Managing Your Cohort Default Rate: Contacting Student Borrowers

11 Mar 2014 9:42 AM | Anonymous

Managing Your Cohort Default Rate:
Contacting Student Borrowers

By Dave Macoubrie, Vice President of Repayment Solutions

Each February the U.S. Department of Education issues draft cohort default rates. For some this is good news as their hard work has been validated by a lower cohort default rate. However, for others this is the first time they may be concerned about the trajectory of their cohort default rate. 

For those concerned, the following questions may come to mind:

  • ·         What am I going to do about it?
  • ·         Should I increase and/or enhance entrance and exit counseling? 
  • ·         Would it be beneficial to offer financial education to my students, increasing their possibility of successful repayment? 
  • ·         For both withdrawn and graduated borrowers, would calling them during their grace period reduce their delinquency and prevent default?
  • ·         For those that are already delinquent or at risk of becoming delinquent, what type of default prevention program should I put in place?

Budgets, campus-wide participation, staffing or other concerns may make it easier or more difficult to address some, all or none of these. However, if you’re considering default prevention, what are your options?

1.    Do it yourself;

2.    Hire an expert vendor;

3.    Use a combination of efforts.

If you’ve decided to perform default prevention, it’s important to know what the road ahead looks like. Working with delinquent borrowers has its own unique set of challenges. When they first came to the school they were excited and eager to attend. Now they have left school through withdrawal or graduation. They may have forgotten about their student loans or may not even know they are delinquent; but if they do, they may be apprehensive to communicate out of fear, embarrassment, or other emotions. Each borrower’s response is based on his or her unique individual experiences.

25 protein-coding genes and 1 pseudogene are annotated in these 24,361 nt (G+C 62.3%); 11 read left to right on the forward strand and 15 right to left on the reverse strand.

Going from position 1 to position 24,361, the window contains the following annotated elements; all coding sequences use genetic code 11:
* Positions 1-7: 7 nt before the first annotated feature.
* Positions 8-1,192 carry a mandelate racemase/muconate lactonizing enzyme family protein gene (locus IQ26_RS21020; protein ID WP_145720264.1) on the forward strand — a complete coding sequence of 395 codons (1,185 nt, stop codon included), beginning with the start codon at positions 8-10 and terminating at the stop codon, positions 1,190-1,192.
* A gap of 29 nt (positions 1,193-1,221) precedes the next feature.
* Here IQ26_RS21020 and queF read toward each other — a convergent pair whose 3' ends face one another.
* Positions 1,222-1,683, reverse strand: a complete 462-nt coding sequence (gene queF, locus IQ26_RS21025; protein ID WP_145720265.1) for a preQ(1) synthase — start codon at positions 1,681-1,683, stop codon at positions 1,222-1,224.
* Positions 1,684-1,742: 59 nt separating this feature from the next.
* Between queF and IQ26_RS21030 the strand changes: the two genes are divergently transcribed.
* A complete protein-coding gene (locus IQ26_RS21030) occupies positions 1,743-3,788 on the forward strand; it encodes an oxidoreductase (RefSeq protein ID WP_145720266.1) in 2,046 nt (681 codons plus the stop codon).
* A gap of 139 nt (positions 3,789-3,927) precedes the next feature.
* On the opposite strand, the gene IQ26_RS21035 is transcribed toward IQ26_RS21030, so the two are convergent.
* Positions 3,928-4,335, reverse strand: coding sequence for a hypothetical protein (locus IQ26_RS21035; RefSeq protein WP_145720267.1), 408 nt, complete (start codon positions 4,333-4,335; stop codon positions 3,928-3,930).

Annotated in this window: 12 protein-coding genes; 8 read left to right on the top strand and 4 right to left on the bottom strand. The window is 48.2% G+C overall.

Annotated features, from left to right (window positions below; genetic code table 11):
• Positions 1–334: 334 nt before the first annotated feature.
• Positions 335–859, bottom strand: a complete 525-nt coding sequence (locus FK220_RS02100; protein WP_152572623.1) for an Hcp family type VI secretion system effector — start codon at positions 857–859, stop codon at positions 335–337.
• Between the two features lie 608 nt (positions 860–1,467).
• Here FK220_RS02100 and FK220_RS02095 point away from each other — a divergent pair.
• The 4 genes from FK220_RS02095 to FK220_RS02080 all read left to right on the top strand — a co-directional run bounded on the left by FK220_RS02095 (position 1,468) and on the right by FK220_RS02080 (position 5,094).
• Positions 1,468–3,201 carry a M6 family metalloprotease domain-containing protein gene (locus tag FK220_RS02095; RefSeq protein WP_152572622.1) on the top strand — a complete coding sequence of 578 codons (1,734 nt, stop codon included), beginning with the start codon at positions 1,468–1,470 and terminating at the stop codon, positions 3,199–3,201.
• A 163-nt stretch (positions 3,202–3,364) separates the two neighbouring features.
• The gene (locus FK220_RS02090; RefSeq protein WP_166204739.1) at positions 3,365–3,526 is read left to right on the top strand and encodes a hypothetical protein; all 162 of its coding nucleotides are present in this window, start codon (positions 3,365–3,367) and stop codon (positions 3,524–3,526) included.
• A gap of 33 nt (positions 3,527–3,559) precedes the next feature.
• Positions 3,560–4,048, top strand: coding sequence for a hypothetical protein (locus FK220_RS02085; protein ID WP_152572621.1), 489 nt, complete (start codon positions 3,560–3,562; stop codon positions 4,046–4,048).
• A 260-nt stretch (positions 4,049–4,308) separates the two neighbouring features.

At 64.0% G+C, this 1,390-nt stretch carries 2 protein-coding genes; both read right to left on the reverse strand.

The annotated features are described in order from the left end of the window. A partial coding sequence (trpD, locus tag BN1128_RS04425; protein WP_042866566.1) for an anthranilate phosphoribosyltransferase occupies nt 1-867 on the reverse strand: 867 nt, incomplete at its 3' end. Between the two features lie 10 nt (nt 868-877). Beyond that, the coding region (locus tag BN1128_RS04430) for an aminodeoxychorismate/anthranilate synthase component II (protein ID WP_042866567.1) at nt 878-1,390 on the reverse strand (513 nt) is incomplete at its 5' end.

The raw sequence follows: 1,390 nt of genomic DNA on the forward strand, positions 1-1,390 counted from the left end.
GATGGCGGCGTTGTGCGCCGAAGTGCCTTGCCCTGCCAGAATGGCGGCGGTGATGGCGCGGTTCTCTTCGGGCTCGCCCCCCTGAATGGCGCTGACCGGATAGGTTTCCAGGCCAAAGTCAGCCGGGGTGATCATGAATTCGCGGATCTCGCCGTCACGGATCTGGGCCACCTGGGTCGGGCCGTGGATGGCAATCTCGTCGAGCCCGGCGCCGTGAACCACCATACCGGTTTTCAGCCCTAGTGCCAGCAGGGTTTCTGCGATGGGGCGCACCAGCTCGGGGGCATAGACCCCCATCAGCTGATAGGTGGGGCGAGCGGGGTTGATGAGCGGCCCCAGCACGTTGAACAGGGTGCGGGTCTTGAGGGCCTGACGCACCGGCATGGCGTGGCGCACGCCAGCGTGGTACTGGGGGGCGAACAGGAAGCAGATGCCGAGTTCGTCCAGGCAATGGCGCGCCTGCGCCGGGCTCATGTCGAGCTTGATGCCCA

The first step is to locate the borrower. One of the first things many students do after leaving school is change addresses. Your ability to locate the student and speak with them has a direct impact on your ability to counsel students. As such, skip tracing is an important function of any default prevention effort. This can be done by calling references, online web searches, social media, or hiring a service. Each of these has pros and cons from cost to staff commitment. However, they are all necessary if you want to connect with students. 

Determine your contact strategy and formulate a plan. Will you be mailing letters, sending emails or making phone calls? Once you decide on a contact strategy, make sure your letters, emails and scripts for phone calls are legally sound by consulting your legal counsel.

Before getting started, here are a few questions you might want to consider:

Who will perform this service on you campus? If you are planning on having staff do this, there are secondary questions which should be answered:

  • ·         How many staff do I need to execute my strategy? If you have a small portfolio, one person may be enough, but what do you do when that person is sick, on vacation or moves to a different department?